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The New Zealand Railways Magazine, Volume 13, Issue 11 (January 1, 1939)

[section]

London'S main-line passenger termini, set in a ring around the City, have been immensely improved in recent years. Notwithstanding these betterments, however, there are times, notably at the height of the summer holiday season, when it is only with the greatest ingenuity that it is possible to handle the enormous traffic offering. It is, of course, impracticable to enlarge and rebuild all the metropolitan stations, but whenever opportunity offers an endeavour is made to extend the accommodation available, and to remodel the existing facilities to meet changing conditions. At the moment, good progress is being made with the modernisation of the Euston terminus of the L.M. & S. Company, while important electrification works are being carried out in the neighbourhood of the throbbing Liverpool Street terminus of the L. & N.E. line.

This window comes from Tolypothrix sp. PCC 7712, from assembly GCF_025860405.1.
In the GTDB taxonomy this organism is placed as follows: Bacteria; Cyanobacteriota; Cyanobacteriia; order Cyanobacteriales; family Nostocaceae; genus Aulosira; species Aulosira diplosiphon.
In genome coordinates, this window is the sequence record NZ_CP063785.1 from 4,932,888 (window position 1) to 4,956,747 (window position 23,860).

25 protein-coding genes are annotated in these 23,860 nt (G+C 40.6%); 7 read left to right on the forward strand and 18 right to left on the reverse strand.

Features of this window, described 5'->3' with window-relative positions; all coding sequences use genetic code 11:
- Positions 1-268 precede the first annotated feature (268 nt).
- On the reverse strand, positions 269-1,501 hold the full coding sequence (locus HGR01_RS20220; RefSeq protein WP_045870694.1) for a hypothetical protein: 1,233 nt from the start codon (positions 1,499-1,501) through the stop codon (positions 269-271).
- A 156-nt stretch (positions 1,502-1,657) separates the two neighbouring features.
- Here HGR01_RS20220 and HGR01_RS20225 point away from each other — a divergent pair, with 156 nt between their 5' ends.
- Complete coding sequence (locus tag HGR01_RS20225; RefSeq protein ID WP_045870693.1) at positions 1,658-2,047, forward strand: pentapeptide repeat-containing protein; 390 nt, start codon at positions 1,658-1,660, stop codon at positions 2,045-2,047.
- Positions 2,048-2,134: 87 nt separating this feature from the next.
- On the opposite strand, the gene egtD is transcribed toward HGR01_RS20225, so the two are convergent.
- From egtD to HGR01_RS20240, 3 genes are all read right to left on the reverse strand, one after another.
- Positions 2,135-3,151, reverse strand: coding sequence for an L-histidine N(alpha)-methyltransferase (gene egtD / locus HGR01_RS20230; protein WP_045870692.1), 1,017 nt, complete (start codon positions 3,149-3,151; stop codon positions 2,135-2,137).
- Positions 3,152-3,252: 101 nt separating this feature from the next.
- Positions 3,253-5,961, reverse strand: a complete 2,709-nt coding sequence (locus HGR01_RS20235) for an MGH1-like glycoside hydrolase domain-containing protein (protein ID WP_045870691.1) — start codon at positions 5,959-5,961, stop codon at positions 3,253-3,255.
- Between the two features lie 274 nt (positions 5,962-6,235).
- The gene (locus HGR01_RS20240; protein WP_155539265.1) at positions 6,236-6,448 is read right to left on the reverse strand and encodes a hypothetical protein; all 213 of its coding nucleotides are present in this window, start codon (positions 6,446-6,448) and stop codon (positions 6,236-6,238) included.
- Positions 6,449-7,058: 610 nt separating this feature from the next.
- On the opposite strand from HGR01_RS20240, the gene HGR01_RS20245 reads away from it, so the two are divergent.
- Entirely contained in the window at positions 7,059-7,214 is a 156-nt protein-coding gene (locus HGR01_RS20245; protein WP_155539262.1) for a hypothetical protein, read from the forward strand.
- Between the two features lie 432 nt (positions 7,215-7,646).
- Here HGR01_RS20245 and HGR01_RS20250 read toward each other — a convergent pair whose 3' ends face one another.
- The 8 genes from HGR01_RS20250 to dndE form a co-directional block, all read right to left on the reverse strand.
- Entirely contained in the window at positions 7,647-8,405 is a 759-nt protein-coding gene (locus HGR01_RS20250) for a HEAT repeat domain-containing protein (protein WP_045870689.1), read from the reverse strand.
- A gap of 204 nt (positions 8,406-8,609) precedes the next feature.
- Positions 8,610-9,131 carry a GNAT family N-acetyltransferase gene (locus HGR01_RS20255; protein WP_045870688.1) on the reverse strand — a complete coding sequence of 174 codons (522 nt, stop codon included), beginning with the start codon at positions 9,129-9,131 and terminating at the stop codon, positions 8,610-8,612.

The honour of handling more trains than any other London station falls to Waterloo, on the Southern system, with a total of 1,424 passenger trains in and out daily. Liverpool Street, however, actually deals with the heaviest passenger traffic, some 209,000 people passing through each day. A recent official census of passengers and trains arriving at fourteen of the principal London termini on an ordinary weekday shows that 1,294,000 passengers use these gateways daily, and 4,217 trains arrive at their platforms every twenty-four hours. The problem of the morning and evening rush hour remains acute. At Waterloo, 24,300 people arrive in a single hour during the morning, and in the evening 22,800 passengers leave in the same period of time. At Liverpool Street, where the suburban traffic is exceptionally heavy, 32,900 passengers step out on to the platforms between 8.30 and 9.28 a.m., while between six and seven o'clock in the evening some 31,675 people depart.